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From Sam Ruby <ru...@intertwingly.net>
Subject Re: Proposal: Disclosure of patents by Apache projects
Date Thu, 21 May 2015 19:56:34 GMT
On Thu, May 21, 2015 at 2:51 PM, Lawrence Rosen <lrosen@rosenlaw.com> wrote:
> To: legal-discuss@apache.org
>
> Elsewhere on internal Apache member email lists we've been discussing a
> patent that may or may not apply to Apache software. I already quoted
> publicly the strongly-held opinion of one Apache member that "this patent is
> just plain BS, IMHO." He may be right.
>
> My concern is that Apache members are not qualified to make this
> determination about any patent. Nor is the Apache Software Foundation
> resourced to do that analysis professionally for our users.
>
> However, I believe that ASF is obligated to disclose whatever patent
> information comes to our developers' and members' attention. This is one of
> the key purposes of a NOTICE file in open source software.
>
> Others disagree strongly. Here is what Roy Fielding wrote here on 27 Mar
> 2012: http://s.apache.org/B3F. I quote part of it now:
>
>
> It has been discussed.  This idea is the moral equivalent of pointing a gun
> at our user while saying that it is most likely unloaded.  It simply isn't
> done.
>
> Adobe has not asked for it to be done.  The only company that has ever asked
> for it to be done is Sun, and we not only refused to do so -- we exited the
> entire Java community process because of it.
>
> So, the answer to your suggestion is well known.  Sam knows that answer.
> He does not need to discuss it with you or anyone else because there is
> already a long history behind it and a board precedence.  We do not notify
> our users that an unspecified patent might possibly be owned by some
> third-party based on a theoretical reading of a patent license on a
> specification that we don't even implement.  If that third-party identifies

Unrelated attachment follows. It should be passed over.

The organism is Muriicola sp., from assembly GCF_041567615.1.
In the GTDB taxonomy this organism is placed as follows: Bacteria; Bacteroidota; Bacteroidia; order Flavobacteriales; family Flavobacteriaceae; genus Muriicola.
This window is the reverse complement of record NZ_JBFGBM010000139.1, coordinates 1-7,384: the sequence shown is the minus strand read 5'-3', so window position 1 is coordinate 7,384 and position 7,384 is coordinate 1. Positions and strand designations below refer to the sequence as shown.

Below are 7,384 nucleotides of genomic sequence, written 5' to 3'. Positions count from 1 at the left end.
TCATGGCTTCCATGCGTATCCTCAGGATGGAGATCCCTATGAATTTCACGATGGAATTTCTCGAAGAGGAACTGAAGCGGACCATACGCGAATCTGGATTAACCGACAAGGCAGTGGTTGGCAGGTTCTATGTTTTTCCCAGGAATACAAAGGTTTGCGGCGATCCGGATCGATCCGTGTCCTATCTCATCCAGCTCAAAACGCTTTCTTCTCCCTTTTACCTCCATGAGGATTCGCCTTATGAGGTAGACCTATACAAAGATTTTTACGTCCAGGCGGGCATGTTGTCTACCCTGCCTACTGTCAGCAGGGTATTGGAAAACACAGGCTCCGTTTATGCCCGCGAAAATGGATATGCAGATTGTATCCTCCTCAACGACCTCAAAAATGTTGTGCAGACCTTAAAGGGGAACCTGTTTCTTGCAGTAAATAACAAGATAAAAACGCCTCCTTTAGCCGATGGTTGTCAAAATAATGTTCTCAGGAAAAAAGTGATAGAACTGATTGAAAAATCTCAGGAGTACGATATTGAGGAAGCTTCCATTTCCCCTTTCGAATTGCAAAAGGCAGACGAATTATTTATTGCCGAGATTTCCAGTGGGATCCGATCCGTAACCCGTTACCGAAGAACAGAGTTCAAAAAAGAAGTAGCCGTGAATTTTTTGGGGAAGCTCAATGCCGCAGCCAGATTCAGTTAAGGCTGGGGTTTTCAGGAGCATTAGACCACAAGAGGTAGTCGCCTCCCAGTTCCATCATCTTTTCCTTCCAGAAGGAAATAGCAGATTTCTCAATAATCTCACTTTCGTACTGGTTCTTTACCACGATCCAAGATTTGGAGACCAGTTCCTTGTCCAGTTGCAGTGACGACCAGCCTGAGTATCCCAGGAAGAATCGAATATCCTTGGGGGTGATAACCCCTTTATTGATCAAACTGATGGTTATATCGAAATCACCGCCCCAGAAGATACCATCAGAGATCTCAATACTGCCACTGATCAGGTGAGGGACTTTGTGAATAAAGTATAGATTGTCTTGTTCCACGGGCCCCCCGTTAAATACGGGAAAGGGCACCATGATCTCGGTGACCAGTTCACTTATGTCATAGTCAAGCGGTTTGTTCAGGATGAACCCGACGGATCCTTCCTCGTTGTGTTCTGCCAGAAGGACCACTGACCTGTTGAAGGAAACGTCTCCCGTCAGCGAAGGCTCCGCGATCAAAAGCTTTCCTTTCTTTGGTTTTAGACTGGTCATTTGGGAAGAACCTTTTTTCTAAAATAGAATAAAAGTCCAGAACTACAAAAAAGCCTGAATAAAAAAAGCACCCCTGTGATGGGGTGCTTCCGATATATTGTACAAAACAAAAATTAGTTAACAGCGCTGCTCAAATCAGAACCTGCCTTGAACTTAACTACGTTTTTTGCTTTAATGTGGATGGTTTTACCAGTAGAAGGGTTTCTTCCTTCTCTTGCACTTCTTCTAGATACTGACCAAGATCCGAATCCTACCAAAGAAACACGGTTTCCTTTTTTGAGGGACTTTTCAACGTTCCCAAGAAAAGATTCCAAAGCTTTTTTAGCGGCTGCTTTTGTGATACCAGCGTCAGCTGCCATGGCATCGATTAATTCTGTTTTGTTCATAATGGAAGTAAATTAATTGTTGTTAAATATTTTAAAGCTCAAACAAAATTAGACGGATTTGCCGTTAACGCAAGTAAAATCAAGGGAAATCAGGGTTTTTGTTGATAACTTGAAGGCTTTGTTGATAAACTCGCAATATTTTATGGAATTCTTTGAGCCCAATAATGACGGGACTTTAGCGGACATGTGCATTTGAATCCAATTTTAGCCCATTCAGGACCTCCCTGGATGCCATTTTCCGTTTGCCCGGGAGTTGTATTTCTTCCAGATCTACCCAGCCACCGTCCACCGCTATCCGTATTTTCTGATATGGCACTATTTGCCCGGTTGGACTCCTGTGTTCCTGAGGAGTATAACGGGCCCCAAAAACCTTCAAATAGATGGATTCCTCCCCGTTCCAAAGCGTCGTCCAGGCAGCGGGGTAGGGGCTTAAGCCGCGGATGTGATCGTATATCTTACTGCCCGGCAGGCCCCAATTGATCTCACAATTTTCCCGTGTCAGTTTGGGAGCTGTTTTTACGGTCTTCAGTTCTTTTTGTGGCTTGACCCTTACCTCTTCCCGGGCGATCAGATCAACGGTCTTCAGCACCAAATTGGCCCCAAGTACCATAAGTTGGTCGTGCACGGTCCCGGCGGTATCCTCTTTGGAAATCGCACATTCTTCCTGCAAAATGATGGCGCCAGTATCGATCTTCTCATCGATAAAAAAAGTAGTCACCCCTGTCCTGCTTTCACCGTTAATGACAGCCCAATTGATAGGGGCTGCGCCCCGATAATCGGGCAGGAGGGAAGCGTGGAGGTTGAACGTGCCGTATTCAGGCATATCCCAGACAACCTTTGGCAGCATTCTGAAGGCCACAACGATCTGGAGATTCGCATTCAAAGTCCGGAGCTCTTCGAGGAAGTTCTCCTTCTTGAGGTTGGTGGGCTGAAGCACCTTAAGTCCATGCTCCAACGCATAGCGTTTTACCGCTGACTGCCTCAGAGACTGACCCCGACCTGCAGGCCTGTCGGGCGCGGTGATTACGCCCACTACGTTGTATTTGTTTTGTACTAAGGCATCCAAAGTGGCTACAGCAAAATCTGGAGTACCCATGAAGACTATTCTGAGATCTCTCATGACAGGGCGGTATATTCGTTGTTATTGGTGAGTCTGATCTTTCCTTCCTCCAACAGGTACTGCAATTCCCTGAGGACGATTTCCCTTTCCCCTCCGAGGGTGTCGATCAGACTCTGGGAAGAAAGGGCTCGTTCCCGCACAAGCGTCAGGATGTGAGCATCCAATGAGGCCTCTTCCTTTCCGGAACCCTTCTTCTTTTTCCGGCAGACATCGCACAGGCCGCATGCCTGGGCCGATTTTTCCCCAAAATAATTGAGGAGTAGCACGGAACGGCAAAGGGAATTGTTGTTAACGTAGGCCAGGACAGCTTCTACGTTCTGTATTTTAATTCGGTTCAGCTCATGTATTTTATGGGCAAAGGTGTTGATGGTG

> a specific patent AND indicates that the patent might apply to our product,
> then we would include information about that in a README file (assuming
> we didn't kill the product outright).
>
>
> As a non-patent but practicing attorney, I don't believe I'd ever personally
> recommend that we kill an international Apache project outright simply
> because someone pointed a US patent gun at it.

Nor would we.  I'll also note that that is not what Roy said.

Our policy is that "The Apache Software Foundation is a nonprofit
organization that is dedicated to open source software development. We
never knowingly incorporate patented technology in our own products
unless such technology has been offered free for everyone."

If we became aware of a specific patent that appeared to be valid,
enforceable, read on an Apache project, and the owner was unwilling to
license that patent to us under terms that enable us to release our
code under the terms of the Apache License, Version 2, then we would
take appropriate action.  In extreme cases, that could include killing
the product outright.  Nothing 'simple' or automatic about that.

> On the other hand, we have a NOTICE file and we owe our customers whatever
> the facts are.

We also have  README file.

The question Roy addressed is whether or not we should include in the
README information about an "unspecified patent might possibly be
owned by some third-party based on a theoretical reading of a patent
license on a specification that we don't even implement".

> I'm looking for agreement by our customers to this NOTICE policy in a very
> antagonistic, patent-hating Apache community.

You are welcome to speak for yourself, but you do not speak for the
Apache community on this matter.

> /Larry

- Sam Ruby

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